balut makingThe retail price of balut is about 50% higher than that of fresh eggs. Moreover, all the materials needed are cheap, and easily available in rural villages.

Balut are most often eaten with a pinch of salt, lemon juice though some balut-eaters prefer chili and vinegar to complement their egg.

Balut (in Tagalog) or hot vit lon (Vietnamese) are incubated fertilized duck eggs, which are boiled for 20-30 minutes when the embryo is 16-18 days old. The embryonated eggs are incubated in a balutan or some other kind of artificial incubator. A typical balutan is a low building with walls of bamboo or nipa palm and a corrugated iron roof. Small windows are provided for ventilation. Rice hull or sawdust is spread on the floor to absorb excess moisture.

How to Make Balut

1. Select eggs that are fit for incubation. Eggs should come from mated flocks, and be not more than five days old. They should have thick shells without any cracks.

2. Preheat the selected eggs under the sun for three to five hours.

3. Heat some unpolished rice in an iron cauldron or vat until it reaches a temperature of about 42 to 42.5 degrees C (107 to 108 degrees F).

4. Put 100 to 125 eggs into a large cloth made of either abaca (sinamay) or nylon.

5. Place a layer of heated rice at the bottom of a cylindrical bamboo incubator basket (45 cm in diameter and 60 cm deep, Fig.1 and Fig. 2), and place a bag of eggs on the rice. Alternate the bags of eggs with the bags of heated rice. Eight bags of eggs will fit into the basket. Bamboo baskets can be arranged either in a single row along the wall of the balutan, or in double rows placed in the middle of the balutan. Rice hull is firmly tamped down between baskets as an insulator.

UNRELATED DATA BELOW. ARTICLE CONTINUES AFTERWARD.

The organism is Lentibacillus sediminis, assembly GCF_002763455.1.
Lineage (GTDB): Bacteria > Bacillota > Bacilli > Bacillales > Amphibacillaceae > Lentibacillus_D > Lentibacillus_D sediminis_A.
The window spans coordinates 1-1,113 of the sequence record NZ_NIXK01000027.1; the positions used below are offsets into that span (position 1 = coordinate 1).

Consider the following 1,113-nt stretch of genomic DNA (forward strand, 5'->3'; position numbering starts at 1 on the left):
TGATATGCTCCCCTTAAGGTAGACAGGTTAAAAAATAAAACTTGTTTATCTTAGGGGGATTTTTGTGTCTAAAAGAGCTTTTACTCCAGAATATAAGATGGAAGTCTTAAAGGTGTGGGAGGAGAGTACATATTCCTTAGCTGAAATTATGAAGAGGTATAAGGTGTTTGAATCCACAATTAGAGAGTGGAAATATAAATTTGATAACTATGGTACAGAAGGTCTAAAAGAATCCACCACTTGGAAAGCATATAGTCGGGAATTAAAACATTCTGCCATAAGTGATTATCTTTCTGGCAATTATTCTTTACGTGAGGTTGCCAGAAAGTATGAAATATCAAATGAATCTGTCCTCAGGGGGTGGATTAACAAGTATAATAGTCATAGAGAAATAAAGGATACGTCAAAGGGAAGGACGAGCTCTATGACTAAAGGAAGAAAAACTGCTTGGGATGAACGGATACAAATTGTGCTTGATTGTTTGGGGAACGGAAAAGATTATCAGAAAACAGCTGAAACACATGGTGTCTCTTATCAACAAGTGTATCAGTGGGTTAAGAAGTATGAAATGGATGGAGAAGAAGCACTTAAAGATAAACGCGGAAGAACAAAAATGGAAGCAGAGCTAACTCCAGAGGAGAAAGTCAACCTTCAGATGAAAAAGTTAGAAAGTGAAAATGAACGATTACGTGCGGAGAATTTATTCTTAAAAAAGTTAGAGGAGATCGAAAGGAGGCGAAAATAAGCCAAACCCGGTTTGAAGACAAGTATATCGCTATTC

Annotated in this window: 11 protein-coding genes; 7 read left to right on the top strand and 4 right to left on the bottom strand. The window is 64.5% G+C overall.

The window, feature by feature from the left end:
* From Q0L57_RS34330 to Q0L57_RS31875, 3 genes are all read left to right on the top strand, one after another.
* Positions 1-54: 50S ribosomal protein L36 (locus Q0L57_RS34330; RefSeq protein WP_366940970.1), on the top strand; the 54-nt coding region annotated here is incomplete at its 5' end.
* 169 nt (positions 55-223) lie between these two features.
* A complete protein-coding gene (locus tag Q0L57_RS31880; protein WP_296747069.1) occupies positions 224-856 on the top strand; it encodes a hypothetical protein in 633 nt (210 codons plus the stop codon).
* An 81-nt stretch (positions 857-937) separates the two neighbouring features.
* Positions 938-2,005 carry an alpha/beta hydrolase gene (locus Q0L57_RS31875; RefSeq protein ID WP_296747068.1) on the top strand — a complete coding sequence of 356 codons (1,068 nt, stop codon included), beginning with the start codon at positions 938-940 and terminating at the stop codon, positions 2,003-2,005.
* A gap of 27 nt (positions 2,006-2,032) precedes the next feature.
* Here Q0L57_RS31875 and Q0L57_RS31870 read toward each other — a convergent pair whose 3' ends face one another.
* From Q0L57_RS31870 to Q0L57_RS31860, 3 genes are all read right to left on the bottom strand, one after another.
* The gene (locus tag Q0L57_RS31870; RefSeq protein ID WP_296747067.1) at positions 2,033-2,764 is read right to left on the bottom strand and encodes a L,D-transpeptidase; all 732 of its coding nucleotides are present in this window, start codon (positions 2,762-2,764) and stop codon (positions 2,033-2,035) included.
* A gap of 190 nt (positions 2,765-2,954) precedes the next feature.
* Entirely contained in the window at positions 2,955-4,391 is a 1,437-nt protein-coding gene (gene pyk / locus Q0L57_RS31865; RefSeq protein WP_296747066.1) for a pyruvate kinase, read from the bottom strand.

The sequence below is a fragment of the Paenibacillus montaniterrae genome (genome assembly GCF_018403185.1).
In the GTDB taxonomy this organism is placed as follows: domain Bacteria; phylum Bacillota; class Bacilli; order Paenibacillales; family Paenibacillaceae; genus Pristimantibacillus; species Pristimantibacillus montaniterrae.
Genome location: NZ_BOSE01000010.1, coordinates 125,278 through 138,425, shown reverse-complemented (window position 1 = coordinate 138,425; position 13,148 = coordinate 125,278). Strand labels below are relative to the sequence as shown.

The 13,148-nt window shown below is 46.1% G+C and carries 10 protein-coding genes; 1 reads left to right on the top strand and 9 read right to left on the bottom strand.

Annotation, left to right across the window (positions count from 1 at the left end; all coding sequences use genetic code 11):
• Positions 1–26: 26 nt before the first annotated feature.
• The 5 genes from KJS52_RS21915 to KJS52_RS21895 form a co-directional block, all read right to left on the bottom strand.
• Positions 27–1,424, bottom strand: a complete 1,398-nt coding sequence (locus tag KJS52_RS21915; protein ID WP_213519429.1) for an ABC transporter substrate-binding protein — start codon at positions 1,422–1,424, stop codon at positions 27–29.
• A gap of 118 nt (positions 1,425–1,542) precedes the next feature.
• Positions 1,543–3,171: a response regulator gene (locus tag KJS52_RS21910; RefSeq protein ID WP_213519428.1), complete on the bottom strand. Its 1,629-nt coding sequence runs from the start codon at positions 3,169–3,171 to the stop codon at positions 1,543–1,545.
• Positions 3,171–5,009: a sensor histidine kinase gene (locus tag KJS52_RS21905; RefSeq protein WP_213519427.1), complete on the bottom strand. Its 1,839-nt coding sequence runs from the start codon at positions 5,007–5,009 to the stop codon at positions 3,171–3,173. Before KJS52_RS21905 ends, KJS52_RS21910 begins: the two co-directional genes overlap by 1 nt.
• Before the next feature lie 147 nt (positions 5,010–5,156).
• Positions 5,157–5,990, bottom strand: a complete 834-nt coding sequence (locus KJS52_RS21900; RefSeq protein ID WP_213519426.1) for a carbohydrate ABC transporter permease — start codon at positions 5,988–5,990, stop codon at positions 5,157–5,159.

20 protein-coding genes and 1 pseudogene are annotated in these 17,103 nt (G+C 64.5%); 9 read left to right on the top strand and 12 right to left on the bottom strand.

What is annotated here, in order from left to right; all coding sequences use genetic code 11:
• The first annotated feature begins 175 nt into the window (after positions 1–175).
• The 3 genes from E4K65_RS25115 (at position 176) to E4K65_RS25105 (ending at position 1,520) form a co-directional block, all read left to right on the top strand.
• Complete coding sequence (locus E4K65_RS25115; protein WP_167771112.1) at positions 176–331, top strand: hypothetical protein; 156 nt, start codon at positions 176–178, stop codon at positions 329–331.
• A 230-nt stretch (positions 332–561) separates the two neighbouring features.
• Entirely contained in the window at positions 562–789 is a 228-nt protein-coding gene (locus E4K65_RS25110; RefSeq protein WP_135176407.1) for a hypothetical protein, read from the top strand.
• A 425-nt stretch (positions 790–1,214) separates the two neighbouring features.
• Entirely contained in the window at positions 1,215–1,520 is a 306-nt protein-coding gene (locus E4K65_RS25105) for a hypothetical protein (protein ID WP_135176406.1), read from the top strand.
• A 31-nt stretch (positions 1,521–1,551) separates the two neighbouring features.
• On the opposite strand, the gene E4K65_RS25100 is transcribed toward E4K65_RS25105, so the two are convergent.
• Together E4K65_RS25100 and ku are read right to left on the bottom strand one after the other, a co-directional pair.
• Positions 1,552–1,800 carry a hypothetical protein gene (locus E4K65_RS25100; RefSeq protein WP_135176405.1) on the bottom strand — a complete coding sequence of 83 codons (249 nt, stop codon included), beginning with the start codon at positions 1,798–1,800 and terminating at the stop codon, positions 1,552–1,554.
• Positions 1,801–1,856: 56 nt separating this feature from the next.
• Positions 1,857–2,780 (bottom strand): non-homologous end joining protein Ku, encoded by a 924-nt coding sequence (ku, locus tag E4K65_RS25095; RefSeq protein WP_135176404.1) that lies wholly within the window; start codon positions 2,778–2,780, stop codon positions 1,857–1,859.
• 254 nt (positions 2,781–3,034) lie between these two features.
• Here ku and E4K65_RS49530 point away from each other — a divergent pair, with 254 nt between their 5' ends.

6. Turn the eggs at least two or three times a day (Fig. 3).

7. Heat the rice in the morning and in the afternoon on cool days.

8. Candle the eggs on the 7th, 14th and 18th day to select infertile eggs; D1 (dead embryo on first candling) and D2 (dead embryo on second candling). The infertile eggs, both D1 and D2, are removed, hard-boiled, and sold as a snack.

9. Eggs containing a normal embryo candled on the 16th to 18th day should be hard boiled and sold as balut or hot vit lon.

Numerous entrepreneurs have successfully adopted this technology. However, marketing aspects such as demand for the product, promotional activities and pricing need to be considered. The shelf life of balut is one day, but this may be extended to one week if the eggs are kept in a refrigerator.


    Figure 1 Putting a Bag of Eggs into the Incubator Basket

    Figure 1 Putting a Bag of Eggs into the Incubator Basket

    Figure 2 Incubator Basket with Bags of Rice and Bags of Eggs

    Figure 2 Incubator Basket with Bags of Rice and Bags of Eggs

    Figure 3 Turning the Eggs

    Figure 3 Turning the Eggs

Source of information:
Philippine Council for Agriculture, Forestry and Natural Research and Development (PCARRD), Department of Science and Technology, Los Banos, Laguna 4030, Philippines.

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